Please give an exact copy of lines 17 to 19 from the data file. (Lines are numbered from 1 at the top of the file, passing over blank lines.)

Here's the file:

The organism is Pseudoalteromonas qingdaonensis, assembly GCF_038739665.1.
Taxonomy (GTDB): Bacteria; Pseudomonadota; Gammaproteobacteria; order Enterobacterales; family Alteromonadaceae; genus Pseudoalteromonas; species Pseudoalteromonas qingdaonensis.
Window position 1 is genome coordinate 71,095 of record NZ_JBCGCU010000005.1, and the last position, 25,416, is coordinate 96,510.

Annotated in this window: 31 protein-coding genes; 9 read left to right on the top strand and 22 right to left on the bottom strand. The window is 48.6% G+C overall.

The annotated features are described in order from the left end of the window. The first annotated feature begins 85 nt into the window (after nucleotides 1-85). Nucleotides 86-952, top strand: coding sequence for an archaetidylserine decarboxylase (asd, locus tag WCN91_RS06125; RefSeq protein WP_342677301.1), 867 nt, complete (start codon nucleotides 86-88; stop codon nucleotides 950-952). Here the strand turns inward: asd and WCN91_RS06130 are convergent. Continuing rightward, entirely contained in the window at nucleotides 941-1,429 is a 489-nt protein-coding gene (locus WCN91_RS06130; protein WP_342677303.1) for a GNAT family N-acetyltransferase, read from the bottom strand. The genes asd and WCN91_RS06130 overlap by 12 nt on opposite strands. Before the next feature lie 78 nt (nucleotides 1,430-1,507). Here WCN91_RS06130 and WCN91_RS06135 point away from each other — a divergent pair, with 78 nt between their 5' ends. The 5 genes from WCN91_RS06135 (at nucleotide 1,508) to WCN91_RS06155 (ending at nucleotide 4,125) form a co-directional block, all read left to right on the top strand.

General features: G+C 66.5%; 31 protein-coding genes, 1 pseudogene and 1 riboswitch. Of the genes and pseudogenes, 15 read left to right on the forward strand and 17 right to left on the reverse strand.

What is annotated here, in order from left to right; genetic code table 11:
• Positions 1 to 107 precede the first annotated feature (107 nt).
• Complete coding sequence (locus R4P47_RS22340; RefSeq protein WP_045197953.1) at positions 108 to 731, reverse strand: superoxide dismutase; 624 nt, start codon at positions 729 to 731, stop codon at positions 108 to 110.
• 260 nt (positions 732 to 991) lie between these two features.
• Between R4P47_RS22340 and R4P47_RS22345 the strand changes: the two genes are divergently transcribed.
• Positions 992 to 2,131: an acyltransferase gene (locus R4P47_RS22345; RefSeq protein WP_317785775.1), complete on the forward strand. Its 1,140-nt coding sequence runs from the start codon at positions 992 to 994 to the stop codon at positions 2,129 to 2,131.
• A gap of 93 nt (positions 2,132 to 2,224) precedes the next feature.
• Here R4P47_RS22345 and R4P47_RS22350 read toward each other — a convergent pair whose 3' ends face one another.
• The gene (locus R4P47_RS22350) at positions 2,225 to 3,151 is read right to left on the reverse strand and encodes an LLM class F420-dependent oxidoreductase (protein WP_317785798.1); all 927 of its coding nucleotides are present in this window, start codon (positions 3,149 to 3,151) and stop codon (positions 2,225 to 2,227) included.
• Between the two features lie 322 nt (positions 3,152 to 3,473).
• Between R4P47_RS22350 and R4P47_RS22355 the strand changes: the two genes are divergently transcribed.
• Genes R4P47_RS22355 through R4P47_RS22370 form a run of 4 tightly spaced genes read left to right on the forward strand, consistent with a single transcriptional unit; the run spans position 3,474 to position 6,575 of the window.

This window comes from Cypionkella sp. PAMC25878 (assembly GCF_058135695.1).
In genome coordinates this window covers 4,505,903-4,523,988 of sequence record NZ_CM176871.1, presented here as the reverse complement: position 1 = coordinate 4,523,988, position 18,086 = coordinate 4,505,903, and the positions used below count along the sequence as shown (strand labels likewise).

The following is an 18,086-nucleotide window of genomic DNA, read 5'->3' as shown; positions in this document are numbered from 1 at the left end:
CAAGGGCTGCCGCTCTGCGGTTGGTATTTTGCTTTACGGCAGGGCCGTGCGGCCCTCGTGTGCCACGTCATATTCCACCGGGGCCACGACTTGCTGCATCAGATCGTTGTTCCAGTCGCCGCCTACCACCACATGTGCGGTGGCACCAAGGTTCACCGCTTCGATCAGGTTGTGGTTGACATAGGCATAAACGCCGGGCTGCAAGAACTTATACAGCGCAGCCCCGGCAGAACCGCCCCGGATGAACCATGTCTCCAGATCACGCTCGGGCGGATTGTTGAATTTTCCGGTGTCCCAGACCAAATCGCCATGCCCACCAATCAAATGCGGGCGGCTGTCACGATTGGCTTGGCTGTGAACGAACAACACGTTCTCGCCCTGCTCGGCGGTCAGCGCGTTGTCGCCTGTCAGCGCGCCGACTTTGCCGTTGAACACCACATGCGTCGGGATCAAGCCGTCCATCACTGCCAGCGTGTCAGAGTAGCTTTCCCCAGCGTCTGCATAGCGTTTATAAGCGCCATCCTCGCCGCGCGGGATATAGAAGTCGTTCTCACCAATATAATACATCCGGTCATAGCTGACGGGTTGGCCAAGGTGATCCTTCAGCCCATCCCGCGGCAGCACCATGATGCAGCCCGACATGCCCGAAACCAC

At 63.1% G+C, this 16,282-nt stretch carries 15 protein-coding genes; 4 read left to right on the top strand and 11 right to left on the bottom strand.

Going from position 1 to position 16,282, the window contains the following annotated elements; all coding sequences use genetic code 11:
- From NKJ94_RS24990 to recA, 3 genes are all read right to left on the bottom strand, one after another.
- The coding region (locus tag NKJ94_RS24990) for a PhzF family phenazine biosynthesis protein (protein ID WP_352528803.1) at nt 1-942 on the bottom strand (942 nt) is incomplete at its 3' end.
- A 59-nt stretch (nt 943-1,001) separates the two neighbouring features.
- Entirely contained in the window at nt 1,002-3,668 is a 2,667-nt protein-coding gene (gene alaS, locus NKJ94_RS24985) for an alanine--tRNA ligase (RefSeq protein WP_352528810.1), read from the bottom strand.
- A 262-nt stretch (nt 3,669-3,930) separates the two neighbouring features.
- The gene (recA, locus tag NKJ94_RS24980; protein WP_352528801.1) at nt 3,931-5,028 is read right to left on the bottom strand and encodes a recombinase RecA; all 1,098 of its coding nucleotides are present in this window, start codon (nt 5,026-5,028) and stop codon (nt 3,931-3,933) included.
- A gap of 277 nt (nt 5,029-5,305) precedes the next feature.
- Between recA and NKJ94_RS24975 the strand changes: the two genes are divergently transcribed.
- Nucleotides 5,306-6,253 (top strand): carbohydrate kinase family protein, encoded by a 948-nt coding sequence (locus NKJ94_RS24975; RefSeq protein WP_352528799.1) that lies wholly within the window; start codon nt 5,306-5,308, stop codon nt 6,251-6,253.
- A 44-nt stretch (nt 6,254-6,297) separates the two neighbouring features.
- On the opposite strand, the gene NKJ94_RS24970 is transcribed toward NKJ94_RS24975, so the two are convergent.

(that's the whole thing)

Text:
• Between R4P47_RS22350 and R4P47_RS22355 the strand changes: the two genes are divergently transcribed.
• Genes R4P47_RS22355 through R4P47_RS22370 form a run of 4 tightly spaced genes read left to right on the forward strand, consistent with a single transcriptional unit; the run spans position 3,474 to position 6,575 of the window.

This window comes from Cypionkella sp. PAMC25878 (assembly GCF_058135695.1).